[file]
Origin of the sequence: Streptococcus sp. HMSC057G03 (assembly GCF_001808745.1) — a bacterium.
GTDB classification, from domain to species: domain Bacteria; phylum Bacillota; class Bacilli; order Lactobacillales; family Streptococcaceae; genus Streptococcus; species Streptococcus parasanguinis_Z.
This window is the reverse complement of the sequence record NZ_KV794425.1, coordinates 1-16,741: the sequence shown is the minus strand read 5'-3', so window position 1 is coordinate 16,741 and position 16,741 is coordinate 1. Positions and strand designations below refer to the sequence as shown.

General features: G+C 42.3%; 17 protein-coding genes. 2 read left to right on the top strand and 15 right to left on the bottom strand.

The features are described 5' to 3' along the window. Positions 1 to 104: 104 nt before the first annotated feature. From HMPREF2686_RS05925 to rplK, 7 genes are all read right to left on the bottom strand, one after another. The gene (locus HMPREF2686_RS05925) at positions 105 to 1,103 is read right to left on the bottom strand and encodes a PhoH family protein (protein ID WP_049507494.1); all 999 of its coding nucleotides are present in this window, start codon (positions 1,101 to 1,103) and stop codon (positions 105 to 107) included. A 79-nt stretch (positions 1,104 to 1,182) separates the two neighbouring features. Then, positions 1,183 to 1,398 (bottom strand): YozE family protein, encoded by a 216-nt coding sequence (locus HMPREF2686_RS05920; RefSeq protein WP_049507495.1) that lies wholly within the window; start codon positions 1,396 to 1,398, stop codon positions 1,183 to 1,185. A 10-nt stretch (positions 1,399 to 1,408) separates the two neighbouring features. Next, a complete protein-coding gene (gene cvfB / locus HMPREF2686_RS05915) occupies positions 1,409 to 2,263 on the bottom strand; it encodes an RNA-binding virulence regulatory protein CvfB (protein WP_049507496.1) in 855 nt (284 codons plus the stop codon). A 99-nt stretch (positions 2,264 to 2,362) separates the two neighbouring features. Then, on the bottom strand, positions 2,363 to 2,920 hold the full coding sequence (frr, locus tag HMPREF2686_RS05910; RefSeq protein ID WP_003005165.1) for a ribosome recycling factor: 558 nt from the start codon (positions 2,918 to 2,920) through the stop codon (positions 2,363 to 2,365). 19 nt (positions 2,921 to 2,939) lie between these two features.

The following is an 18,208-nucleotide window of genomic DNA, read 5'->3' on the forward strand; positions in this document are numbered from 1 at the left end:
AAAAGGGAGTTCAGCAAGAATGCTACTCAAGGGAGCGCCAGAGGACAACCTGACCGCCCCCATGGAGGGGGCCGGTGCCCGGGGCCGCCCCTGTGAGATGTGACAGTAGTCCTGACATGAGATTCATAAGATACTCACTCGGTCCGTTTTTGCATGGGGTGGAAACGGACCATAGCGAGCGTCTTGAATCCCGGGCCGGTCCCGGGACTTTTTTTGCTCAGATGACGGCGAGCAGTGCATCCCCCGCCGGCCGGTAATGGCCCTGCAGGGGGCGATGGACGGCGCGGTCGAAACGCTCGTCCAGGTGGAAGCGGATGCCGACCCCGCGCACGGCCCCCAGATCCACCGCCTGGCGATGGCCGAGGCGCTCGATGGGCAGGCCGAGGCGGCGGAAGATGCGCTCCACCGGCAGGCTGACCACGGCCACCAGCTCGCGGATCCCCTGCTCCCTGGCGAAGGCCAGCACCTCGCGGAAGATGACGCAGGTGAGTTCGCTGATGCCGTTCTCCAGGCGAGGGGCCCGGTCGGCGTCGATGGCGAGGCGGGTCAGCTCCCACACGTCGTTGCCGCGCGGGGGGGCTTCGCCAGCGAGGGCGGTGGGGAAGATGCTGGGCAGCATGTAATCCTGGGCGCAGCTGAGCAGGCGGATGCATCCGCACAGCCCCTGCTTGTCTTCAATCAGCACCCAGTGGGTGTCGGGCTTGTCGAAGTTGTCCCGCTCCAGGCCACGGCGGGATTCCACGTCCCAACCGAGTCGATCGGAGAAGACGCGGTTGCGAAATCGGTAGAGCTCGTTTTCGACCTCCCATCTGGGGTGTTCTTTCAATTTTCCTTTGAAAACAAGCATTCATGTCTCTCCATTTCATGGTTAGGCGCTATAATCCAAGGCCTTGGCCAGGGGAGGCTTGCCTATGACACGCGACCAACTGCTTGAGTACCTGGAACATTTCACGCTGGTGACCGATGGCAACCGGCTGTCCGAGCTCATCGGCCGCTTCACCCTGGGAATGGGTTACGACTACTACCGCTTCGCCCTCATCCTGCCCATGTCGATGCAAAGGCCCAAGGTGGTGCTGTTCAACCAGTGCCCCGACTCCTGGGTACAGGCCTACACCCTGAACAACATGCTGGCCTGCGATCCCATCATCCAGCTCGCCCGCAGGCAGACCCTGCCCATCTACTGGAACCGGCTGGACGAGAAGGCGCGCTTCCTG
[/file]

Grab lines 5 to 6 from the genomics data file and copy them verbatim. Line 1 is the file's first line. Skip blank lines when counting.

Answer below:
The features are described 5' to 3' along the window. Positions 1 to 104: 104 nt before the first annotated feature. From HMPREF2686_RS05925 to rplK, 7 genes are all read right to left on the bottom strand, one after another. The gene (locus HMPREF2686_RS05925) at positions 105 to 1,103 is read right to left on the bottom strand and encodes a PhoH family protein (protein ID WP_049507494.1); all 999 of its coding nucleotides are present in this window, start codon (positions 1,101 to 1,103) and stop codon (positions 105 to 107) included. A 79-nt stretch (positions 1,104 to 1,182) separates the two neighbouring features. Then, positions 1,183 to 1,398 (bottom strand): YozE family protein, encoded by a 216-nt coding sequence (locus HMPREF2686_RS05920; RefSeq protein WP_049507495.1) that lies wholly within the window; start codon positions 1,396 to 1,398, stop codon positions 1,183 to 1,185. A 10-nt stretch (positions 1,399 to 1,408) separates the two neighbouring features. Next, a complete protein-coding gene (gene cvfB / locus HMPREF2686_RS05915) occupies positions 1,409 to 2,263 on the bottom strand; it encodes an RNA-binding virulence regulatory protein CvfB (protein WP_049507496.1) in 855 nt (284 codons plus the stop codon). A 99-nt stretch (positions 2,264 to 2,362) separates the two neighbouring features. Then, on the bottom strand, positions 2,363 to 2,920 hold the full coding sequence (frr, locus tag HMPREF2686_RS05910; RefSeq protein ID WP_003005165.1) for a ribosome recycling factor: 558 nt from the start codon (positions 2,918 to 2,920) through the stop codon (positions 2,363 to 2,365). 19 nt (positions 2,921 to 2,939) lie between these two features.

The following is an 18,208-nucleotide window of genomic DNA, read 5'->3' on the forward strand; positions in this document are numbered from 1 at the left end: